Several Iowa motorists said that while they are happy to see cheaper gas prices, they aren’t planning to spend their extra cash on more trips or shopping.

“Whatever they charge, you gotta have it,” said Allen Durflinger, 42, of Ottumwa, who shrugged his shoulders when talking about gas prices. He was driving a truck on Interstate Highway 80 in Dallas County while hauling wrecked vehicles to a Fairfield auto parts business.

Charlie Bowman, 69, of Lenox in southwest Iowa, who was driving his elderly mother to the dentist in Des Moines, said he recalls when gasoline sold for 30 cents a gallon. When compared to new cars that sold for $3,000 years ago and an era of nickel candy bars, “gas is not out of line” at $3 per gallon when inflation is considered, he said.

The price drop comes as a host of changes are swirling in Iowa’s gasoline industry. This includes the September introduction of suboctane gasoline that must be mixed with premium gasoline or a 10 percent ethanol blend before being sold at the pump. That change has widened the price gap between ethanol-blended gas and more costly “clear” gasoline without ethanol.

In addition, eight gas stations in mostly rural communities have begun selling E15 gasoline — which has a 15 percent ethanol blend — and is offered at 5 cents to 15 cents per gallon less than other types of gasoline.

The Petroleum Marketers and Convenience Stores of Iowa, a trade association, is trying to eliminate confusion for customers over the varying brands of gasoline by producing thousands of stickers for gas pumps that read “Contains No Ethanol.”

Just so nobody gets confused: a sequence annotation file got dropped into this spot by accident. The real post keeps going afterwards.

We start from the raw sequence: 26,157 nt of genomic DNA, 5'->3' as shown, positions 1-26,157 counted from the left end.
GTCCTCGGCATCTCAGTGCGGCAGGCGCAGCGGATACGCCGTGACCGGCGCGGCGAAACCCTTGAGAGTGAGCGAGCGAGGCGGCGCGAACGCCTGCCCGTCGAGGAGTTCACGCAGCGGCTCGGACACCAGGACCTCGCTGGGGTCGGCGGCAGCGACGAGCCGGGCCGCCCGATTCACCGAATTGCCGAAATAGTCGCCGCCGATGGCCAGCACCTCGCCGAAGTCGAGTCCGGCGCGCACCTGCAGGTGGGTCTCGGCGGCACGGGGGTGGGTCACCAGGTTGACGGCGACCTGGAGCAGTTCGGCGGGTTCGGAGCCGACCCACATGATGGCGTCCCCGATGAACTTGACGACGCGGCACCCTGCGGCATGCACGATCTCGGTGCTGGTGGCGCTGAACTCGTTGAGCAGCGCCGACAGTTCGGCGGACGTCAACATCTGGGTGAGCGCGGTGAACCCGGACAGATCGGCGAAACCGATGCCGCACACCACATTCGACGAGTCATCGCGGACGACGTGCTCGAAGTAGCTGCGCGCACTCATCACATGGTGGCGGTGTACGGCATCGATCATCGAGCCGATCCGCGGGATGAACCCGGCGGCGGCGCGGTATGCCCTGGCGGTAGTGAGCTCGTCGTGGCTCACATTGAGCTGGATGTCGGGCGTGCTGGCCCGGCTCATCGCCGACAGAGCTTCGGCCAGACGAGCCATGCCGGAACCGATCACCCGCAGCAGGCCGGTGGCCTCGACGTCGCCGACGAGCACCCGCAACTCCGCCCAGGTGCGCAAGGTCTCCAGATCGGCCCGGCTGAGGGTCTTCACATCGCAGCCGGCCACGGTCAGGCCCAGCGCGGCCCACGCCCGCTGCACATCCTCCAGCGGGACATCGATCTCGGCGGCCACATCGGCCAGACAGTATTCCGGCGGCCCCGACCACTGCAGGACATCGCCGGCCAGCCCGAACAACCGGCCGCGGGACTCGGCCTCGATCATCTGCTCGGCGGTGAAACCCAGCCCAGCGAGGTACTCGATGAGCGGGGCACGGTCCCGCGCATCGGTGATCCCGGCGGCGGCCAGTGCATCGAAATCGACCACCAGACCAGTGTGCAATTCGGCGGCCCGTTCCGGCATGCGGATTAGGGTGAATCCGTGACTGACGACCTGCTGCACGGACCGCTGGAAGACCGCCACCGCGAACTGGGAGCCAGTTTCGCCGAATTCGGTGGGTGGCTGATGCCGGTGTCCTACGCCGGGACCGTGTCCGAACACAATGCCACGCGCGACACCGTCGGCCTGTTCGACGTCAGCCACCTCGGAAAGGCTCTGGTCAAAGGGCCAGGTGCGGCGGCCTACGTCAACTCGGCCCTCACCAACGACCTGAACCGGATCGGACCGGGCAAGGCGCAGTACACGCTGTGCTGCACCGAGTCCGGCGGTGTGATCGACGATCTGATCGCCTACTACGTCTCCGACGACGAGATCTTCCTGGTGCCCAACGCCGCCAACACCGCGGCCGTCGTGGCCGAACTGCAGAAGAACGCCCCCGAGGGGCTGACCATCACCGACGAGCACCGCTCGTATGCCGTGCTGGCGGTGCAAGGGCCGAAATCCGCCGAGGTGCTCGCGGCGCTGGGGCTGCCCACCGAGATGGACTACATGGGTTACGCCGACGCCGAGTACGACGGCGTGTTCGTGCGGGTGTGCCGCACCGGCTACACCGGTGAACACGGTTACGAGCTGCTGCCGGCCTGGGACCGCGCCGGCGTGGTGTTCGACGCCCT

“These stickers have been going out the door like hotcakes,” said Dawn Carlson, president of the Urbandale-based petroleum marketers group. “I get feedback from companies all across the state. They say their store clerks have customers coming in and they want to know which one doesn’t have ethanol. They are confused.”

Monte Shaw, executive director of the Iowa Renewable Fuels Association, an industry group, is skeptical about the level of confusion. But he said he expects use of ethanol-blended fuels to grow because of significantly lower retail prices. He added that 14 additional gas stations will soon sell E15 gasoline and others will likely join them.

AAA Minnesota-Iowa has issued a statement cautioning motorists to carefully read their owner’s manual or check with their vehicle’s manufacturer before pumping E15 gasoline into their fuel tanks. “Our concern with this new blend is lack of consumer education, product testing, approval by vehicle manufacturers, and inadequate pump labeling,” said AAA spokeswoman Gail Weinholzer. The Environmental Protection Agency last year officially approved the sale of E15 after receiving a waiver request from producers interested in expanding the use of corn-based ethanol, despite objections by auto manufacturers, she noted.

Shaw said his association believes Iowa motorists should have no problems using E15 gasoline in 2001 model year and newer passenger cars and trucks. “But if you are uncomfortable with E15, don’t buy it. It is not required,” he added.